Delhi HC Emphasizes Individualized Consideration for Premature Release of Convicts

Delhi High Court Law Insider

LI Network

Published on: November 07, 2023 at 11:36 IST

The Delhi High Court underscored the significance of avoiding a mechanical and purely administrative approach when addressing applications for the premature release of long-incarcerated convicts.

The court’s remarks came during a case involving Hari Singh, a convict who had been imprisoned for more than 19 years following a conviction for hijacking an aircraft.

Hari Singh, serving a life sentence under the Anti-Hijacking Act of 1982 and sections of the Indian Penal Code, contested the rejection of his premature release application in 2021 by the Deputy Secretary (Home). Singh had been in judicial custody since April 1993, highlighting an extensive period of incarceration.

During the proceedings, Justice Saurabh Banerjee highlighted that the fundamental objective of imprisonment, even for severe offenses, is centered on reform and not merely retribution, particularly when a convict has undergone a significant and prolonged term of imprisonment.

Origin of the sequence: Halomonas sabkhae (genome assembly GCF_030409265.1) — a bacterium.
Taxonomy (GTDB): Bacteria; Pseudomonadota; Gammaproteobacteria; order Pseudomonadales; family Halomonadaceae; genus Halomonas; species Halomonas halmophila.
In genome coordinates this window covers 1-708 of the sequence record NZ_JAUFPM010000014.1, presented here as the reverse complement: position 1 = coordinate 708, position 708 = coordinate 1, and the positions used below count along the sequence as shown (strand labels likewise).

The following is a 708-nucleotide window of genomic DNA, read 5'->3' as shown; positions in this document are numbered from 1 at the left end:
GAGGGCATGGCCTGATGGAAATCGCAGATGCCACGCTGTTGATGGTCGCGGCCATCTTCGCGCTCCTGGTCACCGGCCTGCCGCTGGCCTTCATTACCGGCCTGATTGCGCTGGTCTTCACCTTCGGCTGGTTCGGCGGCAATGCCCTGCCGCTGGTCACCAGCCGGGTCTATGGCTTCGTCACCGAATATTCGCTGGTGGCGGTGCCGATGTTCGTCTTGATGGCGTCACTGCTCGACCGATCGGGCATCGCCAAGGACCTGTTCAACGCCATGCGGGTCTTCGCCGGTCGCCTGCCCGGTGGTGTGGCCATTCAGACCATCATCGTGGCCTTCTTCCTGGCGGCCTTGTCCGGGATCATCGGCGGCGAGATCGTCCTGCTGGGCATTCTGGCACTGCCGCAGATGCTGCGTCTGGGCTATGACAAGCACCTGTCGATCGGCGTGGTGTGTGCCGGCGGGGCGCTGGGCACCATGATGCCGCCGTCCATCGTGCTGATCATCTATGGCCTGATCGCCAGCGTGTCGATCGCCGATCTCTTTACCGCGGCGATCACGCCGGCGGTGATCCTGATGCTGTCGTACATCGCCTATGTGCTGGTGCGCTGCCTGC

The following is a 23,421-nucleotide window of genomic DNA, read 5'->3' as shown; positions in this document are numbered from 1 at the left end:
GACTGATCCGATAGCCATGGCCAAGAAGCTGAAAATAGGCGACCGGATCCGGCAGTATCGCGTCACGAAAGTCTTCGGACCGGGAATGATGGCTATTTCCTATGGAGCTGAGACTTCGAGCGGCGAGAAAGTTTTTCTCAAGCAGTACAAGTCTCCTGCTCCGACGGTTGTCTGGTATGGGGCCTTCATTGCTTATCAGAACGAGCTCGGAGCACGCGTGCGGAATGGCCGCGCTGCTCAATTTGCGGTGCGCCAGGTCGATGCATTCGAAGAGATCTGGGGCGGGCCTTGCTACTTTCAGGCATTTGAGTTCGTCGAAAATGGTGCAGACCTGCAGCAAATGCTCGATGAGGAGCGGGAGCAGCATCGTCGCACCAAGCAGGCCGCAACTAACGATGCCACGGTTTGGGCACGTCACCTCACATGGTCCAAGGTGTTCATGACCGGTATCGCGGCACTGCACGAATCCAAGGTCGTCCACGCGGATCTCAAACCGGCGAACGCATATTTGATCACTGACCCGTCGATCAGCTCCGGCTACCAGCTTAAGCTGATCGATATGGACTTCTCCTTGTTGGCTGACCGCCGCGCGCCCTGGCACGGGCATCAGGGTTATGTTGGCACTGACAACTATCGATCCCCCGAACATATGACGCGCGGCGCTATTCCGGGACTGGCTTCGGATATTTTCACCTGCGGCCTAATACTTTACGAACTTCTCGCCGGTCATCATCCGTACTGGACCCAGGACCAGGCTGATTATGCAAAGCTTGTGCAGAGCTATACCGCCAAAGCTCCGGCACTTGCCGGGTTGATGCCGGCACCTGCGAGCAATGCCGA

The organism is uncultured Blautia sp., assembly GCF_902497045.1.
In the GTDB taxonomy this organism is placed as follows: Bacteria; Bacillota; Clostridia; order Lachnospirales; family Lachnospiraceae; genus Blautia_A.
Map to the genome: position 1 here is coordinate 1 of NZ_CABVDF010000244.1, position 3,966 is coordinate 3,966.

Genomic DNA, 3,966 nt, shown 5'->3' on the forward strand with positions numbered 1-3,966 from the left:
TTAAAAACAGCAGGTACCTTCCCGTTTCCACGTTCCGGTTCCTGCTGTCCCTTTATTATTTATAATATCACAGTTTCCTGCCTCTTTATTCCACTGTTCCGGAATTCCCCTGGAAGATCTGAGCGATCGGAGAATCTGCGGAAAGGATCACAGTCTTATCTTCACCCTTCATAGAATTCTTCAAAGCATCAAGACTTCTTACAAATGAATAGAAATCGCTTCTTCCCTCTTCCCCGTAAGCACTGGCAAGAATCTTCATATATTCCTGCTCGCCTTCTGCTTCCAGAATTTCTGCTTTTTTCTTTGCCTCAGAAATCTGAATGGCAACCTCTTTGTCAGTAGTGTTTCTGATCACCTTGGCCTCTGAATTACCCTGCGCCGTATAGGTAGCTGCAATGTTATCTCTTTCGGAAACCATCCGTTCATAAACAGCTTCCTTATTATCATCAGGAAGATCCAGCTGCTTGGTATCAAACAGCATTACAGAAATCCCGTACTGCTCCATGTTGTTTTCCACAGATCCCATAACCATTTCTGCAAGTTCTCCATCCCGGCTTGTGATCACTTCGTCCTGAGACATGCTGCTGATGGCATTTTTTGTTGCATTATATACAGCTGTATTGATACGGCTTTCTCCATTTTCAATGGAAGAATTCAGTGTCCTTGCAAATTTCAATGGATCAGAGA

The court stressed that the denial of remission solely based on the nature of the crime committed, without considering various other factors such as the convict’s age, health, socio-economic situation, family ties, conduct post-conviction, and behavior within the prison, would not align with the principles of justice.

Singh became eligible for premature release in 2019; however, his case faced a two-year delay before being forwarded to the Sentence Review Board (SRB). He claimed that the SRB had mechanically rejected his application, overlooking aspects as outlined in the Delhi Prison Rules and his constitutional rights.

While acknowledging the seriousness of Singh’s offense involving the hijacking of an Indian Airlines flight, the court emphasized that this should not be the sole determinant in denying his premature release.

Singh had shown satisfactory behavior during his nearly 16 years and five months of incarceration, earning a total remission of approximately three years and nine months. Moreover, his conduct within the jail premises, along with his responsible handling of bail, parole, and furlough, further supported his case for reconsideration.

The court ordered a reassessment of Singh’s application for premature release, emphasizing the need for a comprehensive evaluation that takes into account a broader spectrum of factors beyond the nature of the crime committed.

The matter was remanded back to the Directorate General (Prisons) and the SRB with an instruction to provide clear and detailed reasoning for their decision, ensuring a more holistic and individualized approach to the consideration of premature release applications.

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